capital wanted.
k) Calculating actual performance against that designed and bending strategies and goals
as needed
Reflection on Managing Financial Resources
Managing financial resources is a critical role to any business. This management
cannot be effective if the three concepts of accounting are unutilized. Pudlowski (2009)
argues that failure to use accounting concepts guarantees a redundant decision-making
process. The decision made will not only risk a business to incur risks, but it also prone the
business to closure. For example, balance sheet enables a firm to identify if the company is
making a profit or not. Budgeting in management accounting allows a firm to minimize
potential financial risk. What this module has added is that all the concepts of accounting are
interrelated such that the information of one concept is used in another concept to enable an
efficient management of financial resources (Dennis & Walcott, 2014, p.17). I have also
learned that managing financial resources is not relevant only for the current times, but also
for the future. This is reinforced by the statement of Ozturk (2015, 400) who attests that the
saved data will be retrieved when needed most to address any factor adversely influencing an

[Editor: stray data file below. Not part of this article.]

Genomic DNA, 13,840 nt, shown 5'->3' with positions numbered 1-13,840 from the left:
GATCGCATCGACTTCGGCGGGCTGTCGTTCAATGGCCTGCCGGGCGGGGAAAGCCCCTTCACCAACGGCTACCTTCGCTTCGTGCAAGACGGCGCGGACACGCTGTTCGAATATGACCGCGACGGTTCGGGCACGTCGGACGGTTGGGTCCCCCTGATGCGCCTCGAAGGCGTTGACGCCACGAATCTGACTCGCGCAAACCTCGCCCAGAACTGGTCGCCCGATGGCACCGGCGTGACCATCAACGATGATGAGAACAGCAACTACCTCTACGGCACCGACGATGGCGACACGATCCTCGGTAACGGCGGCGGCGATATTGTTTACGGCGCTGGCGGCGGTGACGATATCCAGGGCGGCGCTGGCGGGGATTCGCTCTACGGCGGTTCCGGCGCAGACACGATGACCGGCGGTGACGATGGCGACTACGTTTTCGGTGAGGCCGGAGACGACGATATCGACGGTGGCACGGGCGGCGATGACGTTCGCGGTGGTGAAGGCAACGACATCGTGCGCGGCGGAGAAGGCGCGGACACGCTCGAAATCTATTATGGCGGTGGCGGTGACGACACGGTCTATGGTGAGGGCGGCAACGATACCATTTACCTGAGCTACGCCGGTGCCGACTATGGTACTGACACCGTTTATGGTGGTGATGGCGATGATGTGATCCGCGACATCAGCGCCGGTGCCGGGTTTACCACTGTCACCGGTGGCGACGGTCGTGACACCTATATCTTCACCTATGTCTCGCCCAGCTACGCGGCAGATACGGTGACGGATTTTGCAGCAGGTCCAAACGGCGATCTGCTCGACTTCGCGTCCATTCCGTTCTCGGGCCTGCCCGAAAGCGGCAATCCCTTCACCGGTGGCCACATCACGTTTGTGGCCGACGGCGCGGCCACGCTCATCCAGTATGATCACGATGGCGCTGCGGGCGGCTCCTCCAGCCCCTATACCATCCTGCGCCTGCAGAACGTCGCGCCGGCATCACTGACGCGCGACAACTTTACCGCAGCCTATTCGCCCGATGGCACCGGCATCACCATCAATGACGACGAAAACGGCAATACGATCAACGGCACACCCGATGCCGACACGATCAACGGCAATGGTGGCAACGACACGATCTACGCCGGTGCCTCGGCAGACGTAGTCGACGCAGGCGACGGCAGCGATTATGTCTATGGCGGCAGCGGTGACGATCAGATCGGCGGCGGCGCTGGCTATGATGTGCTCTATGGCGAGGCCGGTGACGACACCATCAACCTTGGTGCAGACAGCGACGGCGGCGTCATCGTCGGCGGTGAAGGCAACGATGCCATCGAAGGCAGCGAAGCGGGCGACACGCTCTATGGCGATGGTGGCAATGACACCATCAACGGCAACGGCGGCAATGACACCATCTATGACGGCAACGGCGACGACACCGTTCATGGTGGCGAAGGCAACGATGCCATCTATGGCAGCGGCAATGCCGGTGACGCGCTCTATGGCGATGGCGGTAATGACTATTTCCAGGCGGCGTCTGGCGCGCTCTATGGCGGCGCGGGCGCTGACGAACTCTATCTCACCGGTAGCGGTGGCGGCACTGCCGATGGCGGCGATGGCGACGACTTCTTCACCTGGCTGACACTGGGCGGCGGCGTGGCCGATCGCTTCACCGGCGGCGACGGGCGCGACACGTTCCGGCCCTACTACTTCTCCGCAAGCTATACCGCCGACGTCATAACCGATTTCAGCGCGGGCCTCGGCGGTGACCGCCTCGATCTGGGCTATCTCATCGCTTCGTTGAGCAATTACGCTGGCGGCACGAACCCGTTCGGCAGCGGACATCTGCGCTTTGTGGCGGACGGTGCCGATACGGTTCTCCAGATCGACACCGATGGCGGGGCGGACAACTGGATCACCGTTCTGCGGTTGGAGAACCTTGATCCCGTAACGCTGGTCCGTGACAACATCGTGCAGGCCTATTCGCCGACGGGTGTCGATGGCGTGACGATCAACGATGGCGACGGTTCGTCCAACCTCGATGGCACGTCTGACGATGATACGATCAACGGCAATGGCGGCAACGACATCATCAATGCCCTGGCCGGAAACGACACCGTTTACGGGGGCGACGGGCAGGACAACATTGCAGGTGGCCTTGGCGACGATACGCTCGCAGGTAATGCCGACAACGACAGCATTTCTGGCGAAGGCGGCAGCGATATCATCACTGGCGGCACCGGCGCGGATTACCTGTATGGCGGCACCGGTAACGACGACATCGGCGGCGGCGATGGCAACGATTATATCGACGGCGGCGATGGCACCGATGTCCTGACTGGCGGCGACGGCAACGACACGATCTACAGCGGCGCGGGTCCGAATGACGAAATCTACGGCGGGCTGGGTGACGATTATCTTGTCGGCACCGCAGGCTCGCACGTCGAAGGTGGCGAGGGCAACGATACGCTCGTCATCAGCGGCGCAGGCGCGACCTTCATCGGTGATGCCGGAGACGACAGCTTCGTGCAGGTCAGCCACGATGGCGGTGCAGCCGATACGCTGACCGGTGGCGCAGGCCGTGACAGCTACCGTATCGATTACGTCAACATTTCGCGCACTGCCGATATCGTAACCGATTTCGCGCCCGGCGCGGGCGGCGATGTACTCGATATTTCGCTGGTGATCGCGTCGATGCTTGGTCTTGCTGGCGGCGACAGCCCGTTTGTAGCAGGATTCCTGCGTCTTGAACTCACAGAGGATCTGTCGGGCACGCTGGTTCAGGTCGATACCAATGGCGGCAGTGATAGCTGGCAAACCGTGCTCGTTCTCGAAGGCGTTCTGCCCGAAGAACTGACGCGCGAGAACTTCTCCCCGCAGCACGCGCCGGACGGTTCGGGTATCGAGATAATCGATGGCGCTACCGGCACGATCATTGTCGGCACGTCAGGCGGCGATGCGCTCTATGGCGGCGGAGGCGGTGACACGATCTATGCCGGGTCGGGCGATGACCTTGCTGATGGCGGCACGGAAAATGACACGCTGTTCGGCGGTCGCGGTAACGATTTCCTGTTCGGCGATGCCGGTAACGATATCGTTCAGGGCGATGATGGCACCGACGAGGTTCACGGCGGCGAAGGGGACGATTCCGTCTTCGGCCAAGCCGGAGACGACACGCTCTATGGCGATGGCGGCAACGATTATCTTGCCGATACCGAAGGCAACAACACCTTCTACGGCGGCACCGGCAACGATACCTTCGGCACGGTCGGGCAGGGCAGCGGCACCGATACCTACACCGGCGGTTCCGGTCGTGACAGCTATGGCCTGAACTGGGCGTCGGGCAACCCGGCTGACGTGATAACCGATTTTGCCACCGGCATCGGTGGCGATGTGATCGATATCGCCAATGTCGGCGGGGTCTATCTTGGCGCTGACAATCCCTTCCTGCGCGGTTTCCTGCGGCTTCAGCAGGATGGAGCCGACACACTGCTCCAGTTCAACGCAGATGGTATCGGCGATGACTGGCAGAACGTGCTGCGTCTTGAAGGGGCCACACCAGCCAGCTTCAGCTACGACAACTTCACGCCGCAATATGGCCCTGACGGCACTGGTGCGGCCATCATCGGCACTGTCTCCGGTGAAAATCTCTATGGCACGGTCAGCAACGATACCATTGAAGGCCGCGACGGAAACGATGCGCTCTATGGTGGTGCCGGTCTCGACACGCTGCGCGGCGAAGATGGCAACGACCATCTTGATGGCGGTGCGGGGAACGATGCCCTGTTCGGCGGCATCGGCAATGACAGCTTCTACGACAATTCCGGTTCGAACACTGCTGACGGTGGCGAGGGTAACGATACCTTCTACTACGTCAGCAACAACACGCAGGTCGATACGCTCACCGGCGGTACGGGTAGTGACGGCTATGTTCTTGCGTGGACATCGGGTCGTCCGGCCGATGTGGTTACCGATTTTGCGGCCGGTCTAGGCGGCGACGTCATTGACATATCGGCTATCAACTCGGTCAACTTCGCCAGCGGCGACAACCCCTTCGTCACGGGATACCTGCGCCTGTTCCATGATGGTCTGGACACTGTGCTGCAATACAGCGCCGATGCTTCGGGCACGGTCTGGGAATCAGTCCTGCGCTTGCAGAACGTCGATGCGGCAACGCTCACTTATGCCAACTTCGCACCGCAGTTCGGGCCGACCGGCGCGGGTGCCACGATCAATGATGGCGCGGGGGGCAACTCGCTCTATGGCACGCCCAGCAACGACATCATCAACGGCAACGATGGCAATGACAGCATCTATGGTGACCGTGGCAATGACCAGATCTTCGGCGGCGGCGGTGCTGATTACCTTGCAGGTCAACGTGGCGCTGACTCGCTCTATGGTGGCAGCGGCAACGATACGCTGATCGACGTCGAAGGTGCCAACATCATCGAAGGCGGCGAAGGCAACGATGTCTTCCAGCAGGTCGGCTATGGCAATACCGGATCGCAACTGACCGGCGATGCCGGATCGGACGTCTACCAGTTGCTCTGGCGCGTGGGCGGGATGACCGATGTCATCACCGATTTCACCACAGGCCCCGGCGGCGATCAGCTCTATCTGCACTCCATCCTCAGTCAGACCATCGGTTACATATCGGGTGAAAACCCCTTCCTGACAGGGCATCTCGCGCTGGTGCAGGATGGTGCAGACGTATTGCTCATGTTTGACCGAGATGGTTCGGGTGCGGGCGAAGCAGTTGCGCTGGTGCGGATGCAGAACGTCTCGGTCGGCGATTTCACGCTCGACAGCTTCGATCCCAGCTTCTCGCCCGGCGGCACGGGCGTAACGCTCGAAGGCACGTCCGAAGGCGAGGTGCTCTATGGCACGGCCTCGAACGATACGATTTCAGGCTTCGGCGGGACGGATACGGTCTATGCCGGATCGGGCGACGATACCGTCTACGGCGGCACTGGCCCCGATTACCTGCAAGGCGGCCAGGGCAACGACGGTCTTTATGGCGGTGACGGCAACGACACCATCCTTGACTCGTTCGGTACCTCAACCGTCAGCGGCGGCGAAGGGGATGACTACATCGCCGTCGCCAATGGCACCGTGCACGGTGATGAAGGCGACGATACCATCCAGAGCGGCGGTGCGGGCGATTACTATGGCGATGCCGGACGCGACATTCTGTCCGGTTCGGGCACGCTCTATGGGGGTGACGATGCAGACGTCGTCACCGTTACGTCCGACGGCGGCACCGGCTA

organization. For instance, financial management can enable an organization to discover
investment opportunities. By cost-analysis, an organization can effectively and efficiently
find the chances, and get the capacity to pay for the desired acquisitions.

Ethical and cultural issues
One of the ethical questions in accounting is goal congruence. Atrill & McLaney
(2013) argues that many employees in the most organization within accounting departments
do not aim at fulfilling the set objectives (goal non-congruency). In addition, Dennis &
Walcott (2014, p.20) give that individual accountants find themselves omitting financial
figures from the balance sheet, which they think may taint the picture of an organization. One
of the cultural issues in accounting is that the minority employees do not make accounting
decisions. For instance, the Americans working in the U.K. cannot vote a director off a board
in an organization in Britain (Pudlowski, 2009). These cultural and ethical issues have
influenced my views of global business, which entails equity in decision-making in an
organization. Therefore, there should be emphasized corporate social responsibility to deal
with these matters.
In conclusion, accounting concepts are paramount for an efficient management and
total excellence of a business. These ideas ensure that there is a productive managing
financial resources process that at the end, guarantees maximization of resource utilization.
However, several ethical and cultural issues are prevalent in accounting, and thus, there is a
need to emphasize corporate social responsibly, and the installation of strong moral standards
in organizations.